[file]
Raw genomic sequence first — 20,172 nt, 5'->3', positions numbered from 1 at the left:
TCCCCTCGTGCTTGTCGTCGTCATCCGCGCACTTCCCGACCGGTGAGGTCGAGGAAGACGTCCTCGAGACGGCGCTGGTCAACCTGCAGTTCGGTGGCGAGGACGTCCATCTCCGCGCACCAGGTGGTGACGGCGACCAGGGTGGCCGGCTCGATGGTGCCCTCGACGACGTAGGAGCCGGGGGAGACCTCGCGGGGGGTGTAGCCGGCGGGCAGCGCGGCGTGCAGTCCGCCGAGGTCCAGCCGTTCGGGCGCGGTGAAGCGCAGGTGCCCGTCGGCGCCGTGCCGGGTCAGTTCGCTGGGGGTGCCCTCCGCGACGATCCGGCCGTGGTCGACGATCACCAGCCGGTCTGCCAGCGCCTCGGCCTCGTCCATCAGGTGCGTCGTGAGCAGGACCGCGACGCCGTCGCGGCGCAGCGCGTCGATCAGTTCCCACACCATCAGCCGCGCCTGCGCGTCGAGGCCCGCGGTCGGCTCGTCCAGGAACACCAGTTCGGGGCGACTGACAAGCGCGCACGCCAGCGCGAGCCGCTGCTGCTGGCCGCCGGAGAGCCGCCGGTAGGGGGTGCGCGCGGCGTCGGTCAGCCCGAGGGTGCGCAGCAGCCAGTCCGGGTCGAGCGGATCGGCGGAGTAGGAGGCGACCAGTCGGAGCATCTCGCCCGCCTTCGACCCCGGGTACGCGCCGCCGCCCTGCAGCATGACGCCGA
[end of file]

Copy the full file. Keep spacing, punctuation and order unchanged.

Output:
Raw genomic sequence first — 20,172 nt, 5'->3', positions numbered from 1 at the left:
TCCCCTCGTGCTTGTCGTCGTCATCCGCGCACTTCCCGACCGGTGAGGTCGAGGAAGACGTCCTCGAGACGGCGCTGGTCAACCTGCAGTTCGGTGGCGAGGACGTCCATCTCCGCGCACCAGGTGGTGACGGCGACCAGGGTGGCCGGCTCGATGGTGCCCTCGACGACGTAGGAGCCGGGGGAGACCTCGCGGGGGGTGTAGCCGGCGGGCAGCGCGGCGTGCAGTCCGCCGAGGTCCAGCCGTTCGGGCGCGGTGAAGCGCAGGTGCCCGTCGGCGCCGTGCCGGGTCAGTTCGCTGGGGGTGCCCTCCGCGACGATCCGGCCGTGGTCGACGATCACCAGCCGGTCTGCCAGCGCCTCGGCCTCGTCCATCAGGTGCGTCGTGAGCAGGACCGCGACGCCGTCGCGGCGCAGCGCGTCGATCAGTTCCCACACCATCAGCCGCGCCTGCGCGTCGAGGCCCGCGGTCGGCTCGTCCAGGAACACCAGTTCGGGGCGACTGACAAGCGCGCACGCCAGCGCGAGCCGCTGCTGCTGGCCGCCGGAGAGCCGCCGGTAGGGGGTGCGCGCGGCGTCGGTCAGCCCGAGGGTGCGCAGCAGCCAGTCCGGGTCGAGCGGATCGGCGGAGTAGGAGGCGACCAGTCGGAGCATCTCGCCCGCCTTCGACCCCGGGTACGCGCCGCCGCCCTGCAGCATGACGCCGA